The inspection was done in the company of the Greater Accra Regional NADMO officer in charge of Operations, Mr Philip Adu; the Accra Metropolitan Assembly NADMO Co-ordinator, Mr Henry Plange, and the Principal Building Inspector of the Ayawaso Sub-Metropolitan Area, Mr Augustine Okai.


HEAVY floods in the western parts of Accra on Friday night claimed at least seven lives and caused massive destruction to private and public property after two hours of rain.
The names of the deceased are being withheld, while indications are that the casualty list could be higher.
Disaster managers described the floods as the most destructive in recent times, with the most affected places being Sakaman and Kaneshie.
The floods also washed away the bitumen on the main Kaneshie First Light-Mpamprom road and caused some of the vehicles caught in the rush-hour traffic to float and crash into one another.
According to the Deputy Accra Regional Police Commander, Assistant Commissioner of Police (ACP) Christian Yohuno, the seven casualties comprised five males and two females. The value of movable and immovable property destroyed is yet to be assessed.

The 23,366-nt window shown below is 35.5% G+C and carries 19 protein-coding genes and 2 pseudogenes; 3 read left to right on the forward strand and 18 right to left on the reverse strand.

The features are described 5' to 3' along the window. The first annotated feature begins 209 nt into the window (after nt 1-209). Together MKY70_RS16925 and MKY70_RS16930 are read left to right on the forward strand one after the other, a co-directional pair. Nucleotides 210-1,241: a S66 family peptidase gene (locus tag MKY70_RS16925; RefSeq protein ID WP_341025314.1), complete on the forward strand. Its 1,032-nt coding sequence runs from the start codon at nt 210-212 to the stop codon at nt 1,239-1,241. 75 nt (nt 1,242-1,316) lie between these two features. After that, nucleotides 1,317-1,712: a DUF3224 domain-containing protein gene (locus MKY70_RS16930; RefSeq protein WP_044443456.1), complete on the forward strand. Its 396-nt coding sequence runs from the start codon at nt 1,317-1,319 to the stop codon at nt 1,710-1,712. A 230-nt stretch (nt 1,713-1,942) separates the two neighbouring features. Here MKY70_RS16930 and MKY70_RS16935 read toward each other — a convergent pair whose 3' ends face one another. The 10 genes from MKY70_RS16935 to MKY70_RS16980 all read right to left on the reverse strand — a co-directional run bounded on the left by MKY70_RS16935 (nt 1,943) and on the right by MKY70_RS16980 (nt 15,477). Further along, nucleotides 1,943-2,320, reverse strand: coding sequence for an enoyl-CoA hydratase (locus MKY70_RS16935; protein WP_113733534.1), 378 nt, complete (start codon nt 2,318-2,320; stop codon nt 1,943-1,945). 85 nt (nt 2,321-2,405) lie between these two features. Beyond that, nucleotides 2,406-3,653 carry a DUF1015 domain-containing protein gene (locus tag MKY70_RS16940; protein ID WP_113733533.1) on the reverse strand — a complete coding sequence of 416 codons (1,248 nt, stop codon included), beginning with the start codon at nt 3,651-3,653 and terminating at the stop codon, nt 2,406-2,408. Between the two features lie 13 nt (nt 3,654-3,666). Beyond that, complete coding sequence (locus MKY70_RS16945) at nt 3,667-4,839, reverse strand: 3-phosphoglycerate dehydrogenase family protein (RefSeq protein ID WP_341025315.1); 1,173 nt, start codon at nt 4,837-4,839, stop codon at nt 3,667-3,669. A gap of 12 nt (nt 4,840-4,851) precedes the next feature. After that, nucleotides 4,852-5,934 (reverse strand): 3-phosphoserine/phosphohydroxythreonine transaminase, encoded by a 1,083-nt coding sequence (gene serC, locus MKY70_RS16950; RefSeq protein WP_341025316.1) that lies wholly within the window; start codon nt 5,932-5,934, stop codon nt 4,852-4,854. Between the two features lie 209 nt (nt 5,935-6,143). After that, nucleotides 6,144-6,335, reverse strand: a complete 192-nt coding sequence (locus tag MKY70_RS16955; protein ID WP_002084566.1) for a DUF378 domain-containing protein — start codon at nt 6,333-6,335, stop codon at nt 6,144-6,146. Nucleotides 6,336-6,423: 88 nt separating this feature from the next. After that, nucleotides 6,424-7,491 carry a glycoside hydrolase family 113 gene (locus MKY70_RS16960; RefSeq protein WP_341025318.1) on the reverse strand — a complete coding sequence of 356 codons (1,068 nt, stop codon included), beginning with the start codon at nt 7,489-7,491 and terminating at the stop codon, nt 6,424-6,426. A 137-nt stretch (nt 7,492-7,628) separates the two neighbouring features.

Personnel from the 48 Engineers Regiment of the Ghana Armed Forces joined members of the Emergency Unit of the National Disaster Management Organisation (NADMO) to offer rescue services to some of those trapped in the disaster,
some of whom were all-night worshippers at the Royal House Chapel at the Obetsebi-Lamptey Circle who were carried to safer grounds by the soldiers about 11 p.m.
Houses in low lying areas at Mallam Junction, Sakaman, Awoshie, Santa Maria, Odorkor, Darkuman Junction, Atico Junction, Mataheko, North Kaneshie, Mpamprom and the Obetsebi-Lamptey Circle were filled with water, at some places above window level.
About 9 a.m. on Saturday morning when the Daily Graphic joined a team of government officials and security personnel, including the Police and the Ghana National Fire Service, as well as officials of NADMO, to assess the situation, hundreds of residents were seen moving already destroyed valuables from their rooms.
Twenty-eight-year-old Kojo Ninsin, who said he had taken refuge on the first floor of the First Choice Hair and Nail Parlour building at Mpamprom, said at a point he thought the sea had broken its banks into the city of Accra.
He said he could not believe it was rain water and as it got more frightening by the minute, he could not behold it any longer and so he had to cover his eyes with his wet shirt in an attempt to pray to God to save the city.